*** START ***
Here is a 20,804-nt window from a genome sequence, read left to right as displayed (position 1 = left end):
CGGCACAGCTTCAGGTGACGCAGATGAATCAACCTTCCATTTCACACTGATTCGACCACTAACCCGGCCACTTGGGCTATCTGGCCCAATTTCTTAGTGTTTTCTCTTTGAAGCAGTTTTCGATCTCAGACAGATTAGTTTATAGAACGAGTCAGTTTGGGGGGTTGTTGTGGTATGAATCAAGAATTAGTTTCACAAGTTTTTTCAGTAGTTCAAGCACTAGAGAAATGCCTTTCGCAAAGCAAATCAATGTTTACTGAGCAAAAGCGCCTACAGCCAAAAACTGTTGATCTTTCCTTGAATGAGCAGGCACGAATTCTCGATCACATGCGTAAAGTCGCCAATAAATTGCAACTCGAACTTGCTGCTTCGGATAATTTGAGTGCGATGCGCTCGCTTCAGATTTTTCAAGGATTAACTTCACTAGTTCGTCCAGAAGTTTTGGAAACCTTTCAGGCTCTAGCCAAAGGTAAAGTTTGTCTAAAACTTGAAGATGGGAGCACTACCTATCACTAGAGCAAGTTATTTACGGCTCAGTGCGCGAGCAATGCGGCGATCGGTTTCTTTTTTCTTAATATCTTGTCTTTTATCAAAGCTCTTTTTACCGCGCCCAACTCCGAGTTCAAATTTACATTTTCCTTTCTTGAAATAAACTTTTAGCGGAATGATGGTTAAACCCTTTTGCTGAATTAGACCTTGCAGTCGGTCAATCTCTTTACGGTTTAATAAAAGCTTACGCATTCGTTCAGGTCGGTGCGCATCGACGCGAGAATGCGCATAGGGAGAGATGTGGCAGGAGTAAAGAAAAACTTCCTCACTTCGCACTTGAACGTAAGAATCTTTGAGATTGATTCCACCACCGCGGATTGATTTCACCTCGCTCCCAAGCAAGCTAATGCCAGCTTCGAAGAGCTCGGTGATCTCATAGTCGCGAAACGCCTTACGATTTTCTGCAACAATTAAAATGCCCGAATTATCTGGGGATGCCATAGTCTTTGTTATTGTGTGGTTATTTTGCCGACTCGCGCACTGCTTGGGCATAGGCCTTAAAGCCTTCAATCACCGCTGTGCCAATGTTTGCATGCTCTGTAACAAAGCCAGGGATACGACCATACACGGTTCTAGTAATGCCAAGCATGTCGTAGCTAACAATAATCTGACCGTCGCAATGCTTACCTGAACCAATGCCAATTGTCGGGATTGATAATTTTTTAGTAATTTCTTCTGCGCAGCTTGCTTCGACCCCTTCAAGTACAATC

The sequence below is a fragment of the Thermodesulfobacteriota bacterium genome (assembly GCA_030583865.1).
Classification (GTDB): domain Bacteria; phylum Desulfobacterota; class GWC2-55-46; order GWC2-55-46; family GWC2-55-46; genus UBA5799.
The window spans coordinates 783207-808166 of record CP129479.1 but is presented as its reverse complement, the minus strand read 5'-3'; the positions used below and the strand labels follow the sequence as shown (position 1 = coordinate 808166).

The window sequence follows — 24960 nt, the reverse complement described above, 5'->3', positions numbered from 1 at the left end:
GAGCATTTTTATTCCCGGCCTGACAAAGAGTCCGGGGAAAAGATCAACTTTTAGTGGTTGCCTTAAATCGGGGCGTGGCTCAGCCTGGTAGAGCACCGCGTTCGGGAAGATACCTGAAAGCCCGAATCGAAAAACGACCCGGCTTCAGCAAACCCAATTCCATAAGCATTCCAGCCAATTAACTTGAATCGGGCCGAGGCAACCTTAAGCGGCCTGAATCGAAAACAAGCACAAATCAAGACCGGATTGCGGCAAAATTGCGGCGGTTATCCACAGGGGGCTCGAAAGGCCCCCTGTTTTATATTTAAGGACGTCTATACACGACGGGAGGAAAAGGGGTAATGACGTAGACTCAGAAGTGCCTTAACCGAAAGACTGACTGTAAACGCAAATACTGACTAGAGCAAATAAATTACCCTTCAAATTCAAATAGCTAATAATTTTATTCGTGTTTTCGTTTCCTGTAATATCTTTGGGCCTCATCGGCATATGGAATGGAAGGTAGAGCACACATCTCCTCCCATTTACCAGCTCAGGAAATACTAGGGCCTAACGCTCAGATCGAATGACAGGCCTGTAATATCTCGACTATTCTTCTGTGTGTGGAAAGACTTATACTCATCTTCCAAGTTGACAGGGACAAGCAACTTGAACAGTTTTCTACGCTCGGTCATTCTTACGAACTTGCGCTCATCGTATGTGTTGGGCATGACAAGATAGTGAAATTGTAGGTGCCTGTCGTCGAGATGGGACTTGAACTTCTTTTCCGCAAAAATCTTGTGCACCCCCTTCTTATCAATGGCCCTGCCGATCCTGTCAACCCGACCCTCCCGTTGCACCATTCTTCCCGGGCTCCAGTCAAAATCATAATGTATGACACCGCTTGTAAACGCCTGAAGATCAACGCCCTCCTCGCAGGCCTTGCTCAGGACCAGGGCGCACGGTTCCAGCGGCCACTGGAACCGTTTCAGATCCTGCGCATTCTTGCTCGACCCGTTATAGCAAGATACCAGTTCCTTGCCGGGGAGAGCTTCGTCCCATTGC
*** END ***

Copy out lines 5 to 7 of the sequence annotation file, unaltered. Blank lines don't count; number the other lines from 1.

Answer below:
The window spans coordinates 783207-808166 of record CP129479.1 but is presented as its reverse complement, the minus strand read 5'-3'; the positions used below and the strand labels follow the sequence as shown (position 1 = coordinate 808166).

The window sequence follows — 24960 nt, the reverse complement described above, 5'->3', positions numbered from 1 at the left end:
GAGCATTTTTATTCCCGGCCTGACAAAGAGTCCGGGGAAAAGATCAACTTTTAGTGGTTGCCTTAAATCGGGGCGTGGCTCAGCCTGGTAGAGCACCGCGTTCGGGAAGATACCTGAAAGCCCGAATCGAAAAACGACCCGGCTTCAGCAAACCCAATTCCATAAGCATTCCAGCCAATTAACTTGAATCGGGCCGAGGCAACCTTAAGCGGCCTGAATCGAAAACAAGCACAAATCAAGACCGGATTGCGGCAAAATTGCGGCGGTTATCCACAGGGGGCTCGAAAGGCCCCCTGTTTTATATTTAAGGACGTCTATACACGACGGGAGGAAAAGGGGTAATGACGTAGACTCAGAAGTGCCTTAACCGAAAGACTGACTGTAAACGCAAATACTGACTAGAGCAAATAAATTACCCTTCAAATTCAAATAGCTAATAATTTTATTCGTGTTTTCGTTTCCTGTAATATCTTTGGGCCTCATCGGCATATGGAATGGAAGGTAGAGCACACATCTCCTCCCATTTACCAGCTCAGGAAATACTAGGGCCTAACGCTCAGATCGAATGACAGGCCTGTAATATCTCGACTATTCTTCTGTGTGTGGAAAGACTTATACTCATCTTCCAAGTTGACAGGGACAAGCAACTTGAACAGTTTTCTACGCTCGGTCATTCTTACGAACTTGCGCTCATCGTATGTGTTGGGCATGACAAGATAGTGAAATTGTAGGTGCCTGTCGTCGAGATGGGACTTGAACTTCTTTTCCGCAAAAATCTTGTGCACCCCCTTCTTATCAATGGCCCTGCCGATCCTGTCAACCCGACCCTCCCGTTGCACCATTCTTCCCGGGCTCCAGTCAAAATCATAATGTATGACACCGCTTGTAAACGCCTGAAGATCAACGCCCTCCTCGCAGGCCTTGCTCAGGACCAGGGCGCACGGTTCCAGCGGCCACTGGAACCGTTTCAGATCCTGCGCATTCTTGCTCGACCCGTTATAGCAAGATACCAGTTCCTTGCCGGGGAGAGCTTCGTCCCATTGC